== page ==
Category Archives: E-Discovery

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Occupiers’ Motion to Quash Subpoenas of Tweets Raises Privacy Questions

Occupy protesters in New York are attempting to quash the Manhattan District Attorney’s subpoenas of their tweets and Twitter account information. The protesters were arrested for obstructing the Brooklyn Bridge during a protest in October. The District Attorney wants to use the tweets to show that the protesters knew their actions were not sanctioned by … Continue Reading

Anonymous Bloggers And The First Amendment: When And How Your Company Can Identify Its John Doe Defendants

By Michelle Sherman The exponential growth of the internet is also seeing an increase in the number of legal actions against “John Doe” defendants. John Doe is really synonymous with an anonymous speaker (blogger), who may be liable for claims such as copyright infringement, trademark infringement, or defamation. Fortunately, there is guidance from the courts … Continue Reading

E-Discovery Rules Applied to Social Media: What This Means in Practical Terms for Businesses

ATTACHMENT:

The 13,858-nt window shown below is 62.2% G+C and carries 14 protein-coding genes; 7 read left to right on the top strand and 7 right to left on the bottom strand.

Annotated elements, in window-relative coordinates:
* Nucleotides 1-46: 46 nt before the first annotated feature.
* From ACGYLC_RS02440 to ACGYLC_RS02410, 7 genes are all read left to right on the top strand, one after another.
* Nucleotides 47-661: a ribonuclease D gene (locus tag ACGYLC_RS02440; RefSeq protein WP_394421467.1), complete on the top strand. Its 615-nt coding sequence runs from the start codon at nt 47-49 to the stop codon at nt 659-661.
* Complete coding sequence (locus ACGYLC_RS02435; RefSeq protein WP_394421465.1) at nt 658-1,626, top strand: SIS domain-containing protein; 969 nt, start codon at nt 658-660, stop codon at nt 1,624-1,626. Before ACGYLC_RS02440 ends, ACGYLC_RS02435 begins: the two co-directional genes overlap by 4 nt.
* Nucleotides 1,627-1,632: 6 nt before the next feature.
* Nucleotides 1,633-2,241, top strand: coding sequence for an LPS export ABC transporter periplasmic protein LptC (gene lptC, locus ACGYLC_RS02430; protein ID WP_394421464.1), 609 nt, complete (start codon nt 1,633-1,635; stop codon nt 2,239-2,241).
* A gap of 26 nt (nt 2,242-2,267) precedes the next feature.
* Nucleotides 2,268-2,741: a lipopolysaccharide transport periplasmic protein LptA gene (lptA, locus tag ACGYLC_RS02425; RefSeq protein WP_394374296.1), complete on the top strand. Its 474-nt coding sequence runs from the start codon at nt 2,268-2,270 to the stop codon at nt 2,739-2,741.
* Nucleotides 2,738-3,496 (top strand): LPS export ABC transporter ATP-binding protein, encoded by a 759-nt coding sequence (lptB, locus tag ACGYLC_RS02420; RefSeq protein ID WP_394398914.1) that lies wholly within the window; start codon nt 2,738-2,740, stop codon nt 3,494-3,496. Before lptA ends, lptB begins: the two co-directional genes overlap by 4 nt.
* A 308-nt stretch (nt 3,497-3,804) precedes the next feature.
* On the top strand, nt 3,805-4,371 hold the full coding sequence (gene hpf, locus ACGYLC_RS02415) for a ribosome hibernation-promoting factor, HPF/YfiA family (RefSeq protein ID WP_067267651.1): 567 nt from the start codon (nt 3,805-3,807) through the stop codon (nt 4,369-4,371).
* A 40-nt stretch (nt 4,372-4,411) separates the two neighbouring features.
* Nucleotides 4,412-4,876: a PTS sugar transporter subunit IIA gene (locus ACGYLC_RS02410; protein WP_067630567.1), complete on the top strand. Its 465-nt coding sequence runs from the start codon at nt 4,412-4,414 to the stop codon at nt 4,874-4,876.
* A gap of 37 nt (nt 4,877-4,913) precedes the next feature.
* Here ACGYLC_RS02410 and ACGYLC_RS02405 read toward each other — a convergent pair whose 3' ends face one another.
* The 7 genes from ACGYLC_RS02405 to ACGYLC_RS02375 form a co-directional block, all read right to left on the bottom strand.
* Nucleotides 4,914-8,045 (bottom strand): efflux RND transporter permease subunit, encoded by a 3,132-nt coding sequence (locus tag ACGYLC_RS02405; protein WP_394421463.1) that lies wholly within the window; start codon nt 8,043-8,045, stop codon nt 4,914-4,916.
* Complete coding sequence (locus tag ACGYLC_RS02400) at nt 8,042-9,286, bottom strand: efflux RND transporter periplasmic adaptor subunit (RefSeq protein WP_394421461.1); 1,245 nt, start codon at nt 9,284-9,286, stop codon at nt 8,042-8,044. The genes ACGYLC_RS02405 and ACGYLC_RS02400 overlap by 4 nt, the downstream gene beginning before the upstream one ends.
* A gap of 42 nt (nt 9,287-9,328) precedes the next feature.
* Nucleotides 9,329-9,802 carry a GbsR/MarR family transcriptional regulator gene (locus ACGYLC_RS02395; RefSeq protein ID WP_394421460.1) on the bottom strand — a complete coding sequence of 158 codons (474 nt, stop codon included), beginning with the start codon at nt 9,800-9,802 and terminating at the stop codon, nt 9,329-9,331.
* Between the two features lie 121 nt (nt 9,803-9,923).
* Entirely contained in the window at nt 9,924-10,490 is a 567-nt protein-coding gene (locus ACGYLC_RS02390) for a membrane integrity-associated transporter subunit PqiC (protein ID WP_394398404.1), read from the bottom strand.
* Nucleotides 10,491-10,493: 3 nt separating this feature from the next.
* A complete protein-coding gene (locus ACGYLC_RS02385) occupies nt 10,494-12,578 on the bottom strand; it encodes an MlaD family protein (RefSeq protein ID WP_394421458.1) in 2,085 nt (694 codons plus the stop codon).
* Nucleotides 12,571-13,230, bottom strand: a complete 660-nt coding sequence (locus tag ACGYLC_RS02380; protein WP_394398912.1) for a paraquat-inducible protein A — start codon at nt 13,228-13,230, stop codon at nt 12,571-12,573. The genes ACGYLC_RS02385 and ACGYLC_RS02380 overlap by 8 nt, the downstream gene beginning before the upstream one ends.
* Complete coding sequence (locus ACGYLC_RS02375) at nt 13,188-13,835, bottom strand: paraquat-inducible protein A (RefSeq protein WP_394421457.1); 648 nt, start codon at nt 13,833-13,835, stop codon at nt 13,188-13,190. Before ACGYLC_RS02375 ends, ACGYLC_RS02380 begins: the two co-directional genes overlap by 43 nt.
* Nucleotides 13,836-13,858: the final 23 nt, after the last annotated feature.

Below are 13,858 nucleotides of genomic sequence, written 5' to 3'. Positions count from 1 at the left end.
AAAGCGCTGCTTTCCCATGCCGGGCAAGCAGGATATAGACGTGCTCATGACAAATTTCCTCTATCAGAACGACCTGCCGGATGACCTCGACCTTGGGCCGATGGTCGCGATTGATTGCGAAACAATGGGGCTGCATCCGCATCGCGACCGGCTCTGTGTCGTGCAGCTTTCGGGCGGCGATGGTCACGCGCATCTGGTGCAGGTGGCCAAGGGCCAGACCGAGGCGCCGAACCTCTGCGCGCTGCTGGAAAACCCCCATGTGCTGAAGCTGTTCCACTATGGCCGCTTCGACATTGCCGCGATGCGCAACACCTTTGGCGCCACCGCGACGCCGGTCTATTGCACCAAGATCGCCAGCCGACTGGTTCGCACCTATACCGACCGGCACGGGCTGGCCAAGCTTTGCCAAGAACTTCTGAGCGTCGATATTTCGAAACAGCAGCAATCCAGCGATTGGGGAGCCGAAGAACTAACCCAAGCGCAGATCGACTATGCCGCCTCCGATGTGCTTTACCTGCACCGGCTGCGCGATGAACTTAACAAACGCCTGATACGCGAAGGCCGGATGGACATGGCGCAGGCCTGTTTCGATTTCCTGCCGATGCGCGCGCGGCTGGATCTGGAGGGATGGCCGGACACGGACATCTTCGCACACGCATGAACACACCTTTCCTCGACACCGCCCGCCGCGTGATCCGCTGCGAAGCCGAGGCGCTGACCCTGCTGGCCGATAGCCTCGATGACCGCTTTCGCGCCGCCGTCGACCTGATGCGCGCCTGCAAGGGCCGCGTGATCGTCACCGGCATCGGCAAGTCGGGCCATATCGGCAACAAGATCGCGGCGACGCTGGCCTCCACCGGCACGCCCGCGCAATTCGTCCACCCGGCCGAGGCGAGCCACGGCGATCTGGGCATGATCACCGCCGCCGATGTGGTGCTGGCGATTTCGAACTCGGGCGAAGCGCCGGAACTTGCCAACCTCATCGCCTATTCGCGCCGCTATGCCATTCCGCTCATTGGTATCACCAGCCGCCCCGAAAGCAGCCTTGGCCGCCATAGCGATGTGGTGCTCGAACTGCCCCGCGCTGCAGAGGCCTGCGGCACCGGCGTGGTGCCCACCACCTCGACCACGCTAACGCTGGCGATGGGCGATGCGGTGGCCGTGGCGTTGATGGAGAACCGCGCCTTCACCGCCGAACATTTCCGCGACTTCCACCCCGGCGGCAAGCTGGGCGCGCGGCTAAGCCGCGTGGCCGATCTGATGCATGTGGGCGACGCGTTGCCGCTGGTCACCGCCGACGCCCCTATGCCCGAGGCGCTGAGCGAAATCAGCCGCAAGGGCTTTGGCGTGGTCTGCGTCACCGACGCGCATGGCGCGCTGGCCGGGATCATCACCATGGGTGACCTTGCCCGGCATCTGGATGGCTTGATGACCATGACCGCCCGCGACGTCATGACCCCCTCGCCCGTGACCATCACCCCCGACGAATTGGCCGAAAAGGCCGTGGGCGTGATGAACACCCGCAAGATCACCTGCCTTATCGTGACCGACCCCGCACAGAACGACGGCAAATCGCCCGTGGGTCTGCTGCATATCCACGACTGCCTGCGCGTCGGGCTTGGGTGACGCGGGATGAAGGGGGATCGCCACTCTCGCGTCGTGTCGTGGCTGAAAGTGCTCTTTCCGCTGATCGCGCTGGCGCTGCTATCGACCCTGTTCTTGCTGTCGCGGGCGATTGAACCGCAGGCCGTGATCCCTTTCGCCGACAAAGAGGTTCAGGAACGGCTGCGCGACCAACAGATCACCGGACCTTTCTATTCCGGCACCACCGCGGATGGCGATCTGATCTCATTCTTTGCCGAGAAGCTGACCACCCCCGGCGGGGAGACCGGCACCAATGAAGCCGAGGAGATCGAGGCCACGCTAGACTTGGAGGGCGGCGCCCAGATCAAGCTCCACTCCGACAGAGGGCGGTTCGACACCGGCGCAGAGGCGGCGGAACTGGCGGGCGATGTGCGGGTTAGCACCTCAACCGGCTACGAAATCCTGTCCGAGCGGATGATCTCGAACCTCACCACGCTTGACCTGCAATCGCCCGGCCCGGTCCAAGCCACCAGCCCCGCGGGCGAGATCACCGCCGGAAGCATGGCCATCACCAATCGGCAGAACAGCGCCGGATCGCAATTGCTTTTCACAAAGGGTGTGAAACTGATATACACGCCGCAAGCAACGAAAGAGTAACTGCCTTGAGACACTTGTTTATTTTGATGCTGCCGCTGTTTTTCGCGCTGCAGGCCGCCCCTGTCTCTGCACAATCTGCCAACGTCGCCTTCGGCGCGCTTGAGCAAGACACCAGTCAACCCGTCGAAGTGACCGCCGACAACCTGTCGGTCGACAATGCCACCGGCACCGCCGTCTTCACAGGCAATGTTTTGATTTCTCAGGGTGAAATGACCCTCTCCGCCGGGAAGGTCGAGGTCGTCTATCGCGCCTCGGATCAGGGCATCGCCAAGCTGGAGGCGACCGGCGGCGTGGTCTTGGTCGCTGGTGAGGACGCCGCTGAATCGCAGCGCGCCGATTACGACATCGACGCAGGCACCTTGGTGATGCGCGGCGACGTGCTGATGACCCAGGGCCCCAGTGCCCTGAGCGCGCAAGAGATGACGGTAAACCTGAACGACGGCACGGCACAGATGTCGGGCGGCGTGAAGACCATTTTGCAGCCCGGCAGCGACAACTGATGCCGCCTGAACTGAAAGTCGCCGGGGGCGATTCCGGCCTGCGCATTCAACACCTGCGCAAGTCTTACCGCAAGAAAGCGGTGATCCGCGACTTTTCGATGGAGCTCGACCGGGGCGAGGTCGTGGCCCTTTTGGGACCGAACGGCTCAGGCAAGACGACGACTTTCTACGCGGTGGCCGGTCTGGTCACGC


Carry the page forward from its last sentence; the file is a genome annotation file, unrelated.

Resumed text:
By Michelle Sherman Companies are on social media. They are interacting and connecting with customers through Facebook, Twitter and blogs. In a study last year, so the numbers are already on the conservative side, 65% of Fortune Global 100 companies have active Twitter accounts, and 54% have Facebook fan pages. One third of these companies … Continue Reading

Legal Ethics and The Social Network

It comes as no surprise that social networking sites can be sources of valuable evidence in litigation. One can easily imagine an attorney clicking through a witness’ MySpace photo album with an eye towards attacking her credibility at trial or reading a Twitter feed, hoping for an update that could successfully dispute damages. As tempting … Continue Reading